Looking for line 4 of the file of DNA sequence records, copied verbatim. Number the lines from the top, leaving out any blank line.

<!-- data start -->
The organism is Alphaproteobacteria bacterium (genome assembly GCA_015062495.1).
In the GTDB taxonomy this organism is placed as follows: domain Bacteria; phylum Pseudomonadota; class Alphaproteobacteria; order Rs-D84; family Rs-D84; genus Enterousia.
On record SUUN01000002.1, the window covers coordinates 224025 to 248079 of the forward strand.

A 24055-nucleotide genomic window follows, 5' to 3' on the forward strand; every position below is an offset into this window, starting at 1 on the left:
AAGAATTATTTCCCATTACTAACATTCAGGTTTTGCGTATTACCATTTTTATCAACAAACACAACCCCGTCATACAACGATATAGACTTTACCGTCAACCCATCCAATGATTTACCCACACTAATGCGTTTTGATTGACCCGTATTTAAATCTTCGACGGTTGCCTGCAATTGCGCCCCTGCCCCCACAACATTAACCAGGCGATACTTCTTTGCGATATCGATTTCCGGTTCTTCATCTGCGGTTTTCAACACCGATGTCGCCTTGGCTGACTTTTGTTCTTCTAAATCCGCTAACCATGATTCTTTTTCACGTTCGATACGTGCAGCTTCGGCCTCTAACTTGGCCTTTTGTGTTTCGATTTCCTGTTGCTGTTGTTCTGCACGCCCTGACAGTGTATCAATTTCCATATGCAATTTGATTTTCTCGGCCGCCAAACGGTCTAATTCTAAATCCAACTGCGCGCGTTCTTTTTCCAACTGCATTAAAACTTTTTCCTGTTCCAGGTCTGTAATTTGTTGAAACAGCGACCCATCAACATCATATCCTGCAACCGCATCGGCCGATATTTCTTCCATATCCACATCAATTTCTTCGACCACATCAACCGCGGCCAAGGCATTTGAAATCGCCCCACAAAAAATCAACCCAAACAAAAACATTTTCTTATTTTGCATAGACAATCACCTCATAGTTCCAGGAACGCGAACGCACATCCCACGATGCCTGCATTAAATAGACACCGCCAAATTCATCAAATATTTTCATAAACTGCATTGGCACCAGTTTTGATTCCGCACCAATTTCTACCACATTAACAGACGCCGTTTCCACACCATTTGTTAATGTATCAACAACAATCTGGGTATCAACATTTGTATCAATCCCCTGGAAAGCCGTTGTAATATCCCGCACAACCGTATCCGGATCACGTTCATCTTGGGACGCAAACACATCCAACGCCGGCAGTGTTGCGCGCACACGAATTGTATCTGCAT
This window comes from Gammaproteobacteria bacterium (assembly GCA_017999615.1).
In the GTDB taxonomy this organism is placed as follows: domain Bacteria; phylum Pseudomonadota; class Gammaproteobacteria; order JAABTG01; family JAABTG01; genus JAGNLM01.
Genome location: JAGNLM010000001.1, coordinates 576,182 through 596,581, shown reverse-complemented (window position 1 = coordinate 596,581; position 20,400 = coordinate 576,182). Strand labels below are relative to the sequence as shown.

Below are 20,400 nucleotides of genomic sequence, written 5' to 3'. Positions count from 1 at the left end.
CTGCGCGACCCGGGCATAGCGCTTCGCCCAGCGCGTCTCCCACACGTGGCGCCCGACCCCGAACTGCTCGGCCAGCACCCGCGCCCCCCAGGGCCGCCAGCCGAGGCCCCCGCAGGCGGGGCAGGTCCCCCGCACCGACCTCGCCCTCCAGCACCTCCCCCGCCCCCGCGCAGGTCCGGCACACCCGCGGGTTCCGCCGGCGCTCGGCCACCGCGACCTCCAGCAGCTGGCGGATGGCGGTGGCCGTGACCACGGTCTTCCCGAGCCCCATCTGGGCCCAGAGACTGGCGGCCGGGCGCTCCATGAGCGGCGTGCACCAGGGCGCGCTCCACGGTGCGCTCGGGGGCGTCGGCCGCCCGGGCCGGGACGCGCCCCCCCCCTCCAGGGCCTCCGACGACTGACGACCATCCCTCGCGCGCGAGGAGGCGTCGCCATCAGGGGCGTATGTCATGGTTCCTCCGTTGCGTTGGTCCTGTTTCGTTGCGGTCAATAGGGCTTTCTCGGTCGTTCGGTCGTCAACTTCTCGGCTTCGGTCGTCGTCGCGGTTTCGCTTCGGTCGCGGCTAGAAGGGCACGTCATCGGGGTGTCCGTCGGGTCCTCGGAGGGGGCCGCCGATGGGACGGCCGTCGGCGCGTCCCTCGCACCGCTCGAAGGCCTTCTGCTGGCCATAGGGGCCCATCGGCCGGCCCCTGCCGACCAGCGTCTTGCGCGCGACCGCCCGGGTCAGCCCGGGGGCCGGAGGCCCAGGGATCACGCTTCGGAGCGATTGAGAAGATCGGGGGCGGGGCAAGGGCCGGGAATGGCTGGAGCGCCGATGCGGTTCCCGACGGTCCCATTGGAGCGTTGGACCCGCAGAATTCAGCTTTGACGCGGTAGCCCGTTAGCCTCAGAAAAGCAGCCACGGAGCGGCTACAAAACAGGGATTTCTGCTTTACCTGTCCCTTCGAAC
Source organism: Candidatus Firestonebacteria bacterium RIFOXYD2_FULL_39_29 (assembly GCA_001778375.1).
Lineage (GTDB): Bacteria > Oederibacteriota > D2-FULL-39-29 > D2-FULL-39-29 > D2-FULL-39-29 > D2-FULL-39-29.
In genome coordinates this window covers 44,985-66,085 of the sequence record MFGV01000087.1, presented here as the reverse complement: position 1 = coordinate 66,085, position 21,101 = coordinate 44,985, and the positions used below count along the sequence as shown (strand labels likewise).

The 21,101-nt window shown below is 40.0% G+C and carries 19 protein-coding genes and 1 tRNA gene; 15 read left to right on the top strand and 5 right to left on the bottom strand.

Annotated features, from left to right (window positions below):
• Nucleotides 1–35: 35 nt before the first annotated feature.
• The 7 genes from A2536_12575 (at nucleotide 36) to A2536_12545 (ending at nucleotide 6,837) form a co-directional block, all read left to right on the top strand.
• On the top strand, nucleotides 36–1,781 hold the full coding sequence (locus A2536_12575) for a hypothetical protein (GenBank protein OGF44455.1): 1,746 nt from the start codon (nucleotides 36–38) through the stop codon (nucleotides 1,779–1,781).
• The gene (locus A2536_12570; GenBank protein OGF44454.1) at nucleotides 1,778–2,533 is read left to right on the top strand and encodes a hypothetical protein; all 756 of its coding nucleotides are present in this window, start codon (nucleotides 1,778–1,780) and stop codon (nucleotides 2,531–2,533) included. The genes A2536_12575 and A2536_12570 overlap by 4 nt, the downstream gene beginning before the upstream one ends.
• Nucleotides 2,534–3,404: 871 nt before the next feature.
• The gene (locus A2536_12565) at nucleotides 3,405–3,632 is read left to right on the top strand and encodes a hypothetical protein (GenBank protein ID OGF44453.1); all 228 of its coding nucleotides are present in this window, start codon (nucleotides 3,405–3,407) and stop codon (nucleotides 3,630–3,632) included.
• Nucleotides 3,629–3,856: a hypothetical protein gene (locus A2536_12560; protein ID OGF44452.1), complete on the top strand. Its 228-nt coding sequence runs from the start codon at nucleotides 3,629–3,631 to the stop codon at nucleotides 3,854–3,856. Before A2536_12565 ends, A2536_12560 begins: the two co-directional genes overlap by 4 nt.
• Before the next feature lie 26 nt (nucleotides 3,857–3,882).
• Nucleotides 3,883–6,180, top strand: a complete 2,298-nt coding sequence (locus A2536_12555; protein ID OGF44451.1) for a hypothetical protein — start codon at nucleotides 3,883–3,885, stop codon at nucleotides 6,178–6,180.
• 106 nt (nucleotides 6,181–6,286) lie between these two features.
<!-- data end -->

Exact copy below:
A 24055-nucleotide genomic window follows, 5' to 3' on the forward strand; every position below is an offset into this window, starting at 1 on the left: